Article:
ageing, DNA methylation, environmental stress, genetic stress, inbreeding, inbreeding depression
Inbreeding depression is the loss of fitness resulting from the mating of genetically related individuals. Traditionally, the study of inbreeding depression focused on genetic effects, although recent research has identified DNA methylation as also having a role in inbreeding effects. Since inbreeding depression and DNA methylation change with age and environmental stress, DNA methylation is a likely candidate for the regulation of genes associated with inbreeding depression. Here, we use a targeted, multigene approach to assess methylation at 22 growth-, metabolic-, immune- and stress-related genes. We developed PCR-based DNA methylation assays to test the effects of intense inbreeding on intragenic gene-specific methylation in inbred and outbred Chinook salmon. Inbred fish had altered methylation at three genes, CK-1, GTIIBS and hsp70, suggesting that methylation changes associated with inbreeding depression are targeted to specific genes and are not whole-genome effects. While we did not find a significant inbreeding by age interaction, we found that DNA methylation generally increases with age, although methylation decreased with age in five genes, CK-1, IFN-ɣ, HNRNPL, hsc71 and FSHb, potentially due to environmental context and sexual maturation. As expected, we found methylation patterns differed among tissue types, highlighting the need for careful selection of target tissue for methylation studies. This study provides insight into the role of epigenetic effects on ageing, environmental response and tissue function in Chinook salmon and shows that methylation is a targeted and regulated cellular process. We provide the first evidence of epigenetically based inbreeding depression in vertebrates.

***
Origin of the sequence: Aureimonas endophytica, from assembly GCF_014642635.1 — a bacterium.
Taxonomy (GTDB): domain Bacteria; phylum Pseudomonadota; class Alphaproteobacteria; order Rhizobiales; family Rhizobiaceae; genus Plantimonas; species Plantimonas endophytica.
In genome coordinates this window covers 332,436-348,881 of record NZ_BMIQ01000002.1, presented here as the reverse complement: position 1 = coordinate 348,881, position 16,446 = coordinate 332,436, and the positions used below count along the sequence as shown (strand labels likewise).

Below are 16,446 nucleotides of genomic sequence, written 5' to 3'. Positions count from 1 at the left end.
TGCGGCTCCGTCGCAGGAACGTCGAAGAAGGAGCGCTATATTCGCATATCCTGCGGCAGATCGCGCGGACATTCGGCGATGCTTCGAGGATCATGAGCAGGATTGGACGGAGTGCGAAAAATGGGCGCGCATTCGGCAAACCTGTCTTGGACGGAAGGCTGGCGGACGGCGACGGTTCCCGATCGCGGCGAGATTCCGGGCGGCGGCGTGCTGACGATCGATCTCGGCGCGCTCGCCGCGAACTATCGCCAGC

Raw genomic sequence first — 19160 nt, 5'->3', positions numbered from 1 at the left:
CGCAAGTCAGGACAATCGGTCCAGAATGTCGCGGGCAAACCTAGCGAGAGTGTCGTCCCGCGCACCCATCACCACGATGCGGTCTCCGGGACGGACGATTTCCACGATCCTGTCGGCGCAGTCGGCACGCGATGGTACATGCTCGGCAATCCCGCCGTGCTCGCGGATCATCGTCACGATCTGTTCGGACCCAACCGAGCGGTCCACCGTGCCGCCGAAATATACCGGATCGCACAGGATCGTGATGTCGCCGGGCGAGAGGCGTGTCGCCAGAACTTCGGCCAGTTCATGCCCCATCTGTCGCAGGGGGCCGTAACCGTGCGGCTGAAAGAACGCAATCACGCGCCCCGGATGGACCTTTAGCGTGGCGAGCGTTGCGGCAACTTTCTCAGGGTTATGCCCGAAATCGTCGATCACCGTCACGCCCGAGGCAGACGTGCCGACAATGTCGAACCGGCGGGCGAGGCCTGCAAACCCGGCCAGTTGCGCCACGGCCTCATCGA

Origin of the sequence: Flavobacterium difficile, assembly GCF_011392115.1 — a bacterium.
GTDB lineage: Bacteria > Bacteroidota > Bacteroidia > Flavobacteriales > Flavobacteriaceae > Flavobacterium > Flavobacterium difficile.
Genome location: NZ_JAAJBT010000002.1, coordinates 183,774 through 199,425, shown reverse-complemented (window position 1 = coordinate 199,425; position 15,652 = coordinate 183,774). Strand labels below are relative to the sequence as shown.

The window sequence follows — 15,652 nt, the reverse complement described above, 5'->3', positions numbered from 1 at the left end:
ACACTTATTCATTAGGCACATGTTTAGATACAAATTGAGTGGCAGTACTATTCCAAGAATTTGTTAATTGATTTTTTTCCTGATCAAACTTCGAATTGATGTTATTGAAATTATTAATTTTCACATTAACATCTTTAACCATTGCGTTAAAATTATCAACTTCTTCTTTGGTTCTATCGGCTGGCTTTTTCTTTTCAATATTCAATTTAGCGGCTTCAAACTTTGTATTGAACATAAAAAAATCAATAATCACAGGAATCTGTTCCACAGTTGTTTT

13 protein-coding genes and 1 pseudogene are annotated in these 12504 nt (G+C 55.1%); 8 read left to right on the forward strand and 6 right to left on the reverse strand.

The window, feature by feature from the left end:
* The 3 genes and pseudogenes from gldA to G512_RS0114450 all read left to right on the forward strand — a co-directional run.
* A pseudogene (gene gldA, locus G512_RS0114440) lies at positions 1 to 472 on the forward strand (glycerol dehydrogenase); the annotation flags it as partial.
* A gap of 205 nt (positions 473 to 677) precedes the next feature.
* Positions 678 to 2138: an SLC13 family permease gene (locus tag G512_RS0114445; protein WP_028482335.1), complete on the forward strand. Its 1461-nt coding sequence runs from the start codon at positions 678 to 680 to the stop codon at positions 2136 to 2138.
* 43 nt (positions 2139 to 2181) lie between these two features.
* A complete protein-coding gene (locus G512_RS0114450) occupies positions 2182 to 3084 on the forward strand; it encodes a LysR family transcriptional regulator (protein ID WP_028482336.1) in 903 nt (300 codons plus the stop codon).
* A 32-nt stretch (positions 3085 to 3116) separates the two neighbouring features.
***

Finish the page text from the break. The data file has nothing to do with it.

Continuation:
Venney, Clare J.; Johansson, Mattias L.; and Heath, Daniel D.. (2016). Inbreeding effects on gene-specific DNA methylation among tissues of Chinook salmon. Molecular Ecology, 25 (18), 4521-4533.
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